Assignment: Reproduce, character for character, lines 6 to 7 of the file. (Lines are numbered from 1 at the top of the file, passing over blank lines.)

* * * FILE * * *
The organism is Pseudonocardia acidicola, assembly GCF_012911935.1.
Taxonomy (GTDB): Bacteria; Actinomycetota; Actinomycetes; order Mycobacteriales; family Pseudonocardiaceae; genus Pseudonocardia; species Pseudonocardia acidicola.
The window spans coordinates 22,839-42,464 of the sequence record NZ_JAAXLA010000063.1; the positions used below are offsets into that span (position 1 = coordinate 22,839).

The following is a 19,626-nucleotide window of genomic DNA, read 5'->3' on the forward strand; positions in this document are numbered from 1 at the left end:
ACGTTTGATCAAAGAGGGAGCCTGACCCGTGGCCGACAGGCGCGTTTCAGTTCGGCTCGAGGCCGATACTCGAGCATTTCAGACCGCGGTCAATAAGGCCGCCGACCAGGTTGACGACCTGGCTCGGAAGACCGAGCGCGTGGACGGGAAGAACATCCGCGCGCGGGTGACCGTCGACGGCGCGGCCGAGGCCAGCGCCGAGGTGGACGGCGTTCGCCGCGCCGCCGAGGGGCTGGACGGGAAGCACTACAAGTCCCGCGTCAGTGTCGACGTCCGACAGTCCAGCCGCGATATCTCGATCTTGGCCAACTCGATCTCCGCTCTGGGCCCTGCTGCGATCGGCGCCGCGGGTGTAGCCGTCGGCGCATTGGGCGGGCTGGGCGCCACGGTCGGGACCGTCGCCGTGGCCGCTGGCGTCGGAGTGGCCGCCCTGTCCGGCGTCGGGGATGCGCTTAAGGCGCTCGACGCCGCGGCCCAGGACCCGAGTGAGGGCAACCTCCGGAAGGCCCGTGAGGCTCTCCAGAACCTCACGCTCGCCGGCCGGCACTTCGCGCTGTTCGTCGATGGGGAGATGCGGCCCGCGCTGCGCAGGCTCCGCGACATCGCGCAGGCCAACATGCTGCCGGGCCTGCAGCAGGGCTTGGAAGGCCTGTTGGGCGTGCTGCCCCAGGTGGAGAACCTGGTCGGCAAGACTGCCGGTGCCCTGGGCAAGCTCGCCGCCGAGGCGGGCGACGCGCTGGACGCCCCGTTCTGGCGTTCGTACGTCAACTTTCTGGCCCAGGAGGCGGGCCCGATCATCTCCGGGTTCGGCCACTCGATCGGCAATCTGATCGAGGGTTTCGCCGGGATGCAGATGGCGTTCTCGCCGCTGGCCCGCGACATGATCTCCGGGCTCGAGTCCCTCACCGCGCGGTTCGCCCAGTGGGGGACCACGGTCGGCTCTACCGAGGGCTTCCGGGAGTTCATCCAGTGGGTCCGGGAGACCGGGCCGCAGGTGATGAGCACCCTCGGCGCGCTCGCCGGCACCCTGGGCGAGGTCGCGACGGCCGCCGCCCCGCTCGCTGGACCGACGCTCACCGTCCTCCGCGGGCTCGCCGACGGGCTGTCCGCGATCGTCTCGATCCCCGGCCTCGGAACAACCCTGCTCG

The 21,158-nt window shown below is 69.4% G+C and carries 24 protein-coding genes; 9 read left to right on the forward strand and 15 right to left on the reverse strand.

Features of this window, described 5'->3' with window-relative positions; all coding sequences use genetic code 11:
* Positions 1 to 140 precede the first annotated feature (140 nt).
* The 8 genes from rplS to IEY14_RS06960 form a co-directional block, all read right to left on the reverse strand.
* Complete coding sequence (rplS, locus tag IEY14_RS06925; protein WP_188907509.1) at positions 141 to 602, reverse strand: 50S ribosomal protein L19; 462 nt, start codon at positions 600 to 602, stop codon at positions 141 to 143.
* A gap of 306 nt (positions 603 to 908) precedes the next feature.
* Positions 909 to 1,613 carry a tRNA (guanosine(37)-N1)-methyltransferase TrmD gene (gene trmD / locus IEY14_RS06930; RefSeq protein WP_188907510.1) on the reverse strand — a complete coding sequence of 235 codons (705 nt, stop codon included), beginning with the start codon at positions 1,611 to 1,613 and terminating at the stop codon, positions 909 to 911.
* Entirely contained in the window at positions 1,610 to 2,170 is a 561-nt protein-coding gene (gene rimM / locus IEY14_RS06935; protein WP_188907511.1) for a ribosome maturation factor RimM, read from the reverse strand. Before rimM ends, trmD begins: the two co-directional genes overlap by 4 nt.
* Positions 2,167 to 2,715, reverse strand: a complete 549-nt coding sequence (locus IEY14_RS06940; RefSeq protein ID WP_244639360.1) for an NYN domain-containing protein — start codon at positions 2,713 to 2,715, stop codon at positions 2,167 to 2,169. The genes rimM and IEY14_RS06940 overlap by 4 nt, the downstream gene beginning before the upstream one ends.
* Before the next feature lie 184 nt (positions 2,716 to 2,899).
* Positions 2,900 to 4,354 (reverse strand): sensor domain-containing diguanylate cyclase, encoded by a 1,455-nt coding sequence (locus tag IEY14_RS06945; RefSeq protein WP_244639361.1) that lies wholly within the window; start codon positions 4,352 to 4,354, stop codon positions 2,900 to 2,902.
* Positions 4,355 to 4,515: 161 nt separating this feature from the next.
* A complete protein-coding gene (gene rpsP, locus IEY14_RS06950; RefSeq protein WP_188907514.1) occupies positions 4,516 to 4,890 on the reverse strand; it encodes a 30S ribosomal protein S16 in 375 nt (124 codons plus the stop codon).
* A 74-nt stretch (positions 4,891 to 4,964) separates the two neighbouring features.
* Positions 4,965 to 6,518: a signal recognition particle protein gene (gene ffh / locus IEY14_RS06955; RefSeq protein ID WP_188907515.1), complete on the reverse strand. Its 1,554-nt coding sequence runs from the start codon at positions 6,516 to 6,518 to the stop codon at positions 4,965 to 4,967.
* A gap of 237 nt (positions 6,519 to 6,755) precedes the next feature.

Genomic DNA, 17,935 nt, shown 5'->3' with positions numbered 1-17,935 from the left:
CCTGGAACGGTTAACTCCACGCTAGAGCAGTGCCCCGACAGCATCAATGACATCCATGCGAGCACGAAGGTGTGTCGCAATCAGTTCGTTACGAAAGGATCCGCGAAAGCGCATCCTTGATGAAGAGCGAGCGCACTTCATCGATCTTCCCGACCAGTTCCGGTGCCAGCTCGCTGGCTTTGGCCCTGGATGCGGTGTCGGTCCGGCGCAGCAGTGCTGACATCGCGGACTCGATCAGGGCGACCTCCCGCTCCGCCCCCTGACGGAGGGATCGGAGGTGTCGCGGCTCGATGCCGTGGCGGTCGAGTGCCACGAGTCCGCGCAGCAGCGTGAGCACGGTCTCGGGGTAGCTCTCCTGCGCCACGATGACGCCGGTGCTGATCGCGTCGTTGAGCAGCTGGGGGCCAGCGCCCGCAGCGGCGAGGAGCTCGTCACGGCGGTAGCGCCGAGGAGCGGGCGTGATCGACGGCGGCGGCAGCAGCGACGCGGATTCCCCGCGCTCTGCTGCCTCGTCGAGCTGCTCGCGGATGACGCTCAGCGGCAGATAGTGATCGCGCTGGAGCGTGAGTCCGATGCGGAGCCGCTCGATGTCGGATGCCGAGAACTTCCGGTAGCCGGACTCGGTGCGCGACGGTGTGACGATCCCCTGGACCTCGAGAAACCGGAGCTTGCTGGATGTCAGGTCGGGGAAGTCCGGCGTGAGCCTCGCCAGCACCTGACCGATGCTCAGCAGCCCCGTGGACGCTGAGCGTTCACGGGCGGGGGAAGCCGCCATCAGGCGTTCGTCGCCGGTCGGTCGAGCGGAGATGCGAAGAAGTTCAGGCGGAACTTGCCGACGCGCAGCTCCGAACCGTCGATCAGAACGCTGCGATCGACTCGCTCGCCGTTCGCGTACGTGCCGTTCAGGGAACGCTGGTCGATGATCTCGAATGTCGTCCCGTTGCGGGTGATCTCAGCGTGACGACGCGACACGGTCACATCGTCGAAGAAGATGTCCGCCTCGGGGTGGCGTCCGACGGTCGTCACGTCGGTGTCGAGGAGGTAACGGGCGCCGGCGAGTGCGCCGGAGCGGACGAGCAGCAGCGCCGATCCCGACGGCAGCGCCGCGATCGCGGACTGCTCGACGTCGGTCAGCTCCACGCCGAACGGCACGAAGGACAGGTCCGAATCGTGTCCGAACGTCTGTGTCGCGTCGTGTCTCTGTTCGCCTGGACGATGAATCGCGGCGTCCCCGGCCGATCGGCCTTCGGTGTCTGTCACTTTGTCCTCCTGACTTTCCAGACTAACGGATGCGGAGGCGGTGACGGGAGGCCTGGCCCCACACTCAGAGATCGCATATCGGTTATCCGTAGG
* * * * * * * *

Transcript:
The 21,158-nt window shown below is 69.4% G+C and carries 24 protein-coding genes; 9 read left to right on the forward strand and 15 right to left on the reverse strand.

Features of this window, described 5'->3' with window-relative positions; all coding sequences use genetic code 11: